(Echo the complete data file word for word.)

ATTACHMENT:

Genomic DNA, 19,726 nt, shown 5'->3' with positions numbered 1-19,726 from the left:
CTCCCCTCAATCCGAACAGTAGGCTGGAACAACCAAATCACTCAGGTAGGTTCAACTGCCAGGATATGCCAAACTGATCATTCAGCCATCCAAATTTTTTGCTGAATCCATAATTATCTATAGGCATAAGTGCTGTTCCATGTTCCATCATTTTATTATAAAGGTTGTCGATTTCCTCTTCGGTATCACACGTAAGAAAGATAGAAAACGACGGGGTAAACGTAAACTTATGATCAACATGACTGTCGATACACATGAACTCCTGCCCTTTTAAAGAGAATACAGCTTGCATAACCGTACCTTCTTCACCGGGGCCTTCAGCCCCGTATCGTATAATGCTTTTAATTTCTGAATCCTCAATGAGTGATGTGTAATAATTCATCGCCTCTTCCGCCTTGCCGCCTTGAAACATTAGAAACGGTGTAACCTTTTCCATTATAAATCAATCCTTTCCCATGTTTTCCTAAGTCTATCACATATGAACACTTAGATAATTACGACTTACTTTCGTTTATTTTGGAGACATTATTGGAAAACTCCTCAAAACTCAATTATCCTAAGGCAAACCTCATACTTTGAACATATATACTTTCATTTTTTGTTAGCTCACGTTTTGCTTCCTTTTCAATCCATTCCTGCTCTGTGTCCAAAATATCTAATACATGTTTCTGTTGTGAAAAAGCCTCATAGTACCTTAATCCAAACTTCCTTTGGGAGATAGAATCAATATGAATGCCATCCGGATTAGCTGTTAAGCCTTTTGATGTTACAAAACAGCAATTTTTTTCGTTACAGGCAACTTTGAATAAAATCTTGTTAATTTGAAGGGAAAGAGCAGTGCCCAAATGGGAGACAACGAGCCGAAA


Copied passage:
Genomic DNA, 19,726 nt, shown 5'->3' with positions numbered 1-19,726 from the left:
CTCCCCTCAATCCGAACAGTAGGCTGGAACAACCAAATCACTCAGGTAGGTTCAACTGCCAGGATATGCCAAACTGATCATTCAGCCATCCAAATTTTTTGCTGAATCCATAATTATCTATAGGCATAAGTGCTGTTCCATGTTCCATCATTTTATTATAAAGGTTGTCGATTTCCTCTTCGGTATCACACGTAAGAAAGATAGAAAACGACGGGGTAAACGTAAACTTATGATCAACATGACTGTCGATACACATGAACTCCTGCCCTTTTAAAGAGAATACAGCTTGCATAACCGTACCTTCTTCACCGGGGCCTTCAGCCCCGTATCGTATAATGCTTTTAATTTCTGAATCCTCAATGAGTGATGTGTAATAATTCATCGCCTCTTCCGCCTTGCCGCCTTGAAACATTAGAAACGGTGTAACCTTTTCCATTATAAATCAATCCTTTCCCATGTTTTCCTAAGTCTATCACATATGAACACTTAGATAATTACGACTTACTTTCGTTTATTTTGGAGACATTATTGGAAAACTCCTCAAAACTCAATTATCCTAAGGCAAACCTCATACTTTGAACATATATACTTTCATTTTTTGTTAGCTCACGTTTTGCTTCCTTTTCAATCCATTCCTGCTCTGTGTCCAAAATATCTAATACATGTTTCTGTTGTGAAAAAGCCTCATAGTACCTTAATCCAAACTTCCTTTGGGAGATAGAATCAATATGAATGCCATCCGGATTAGCTGTTAAGCCTTTTGATGTTACAAAACAGCAATTTTTTTCGTTACAGGCAACTTTGAATAAAATCTTGTTAATTTGAAGGGAAAGAGCAGTGCCCAAATGGGAGACAACGAGCCGAAA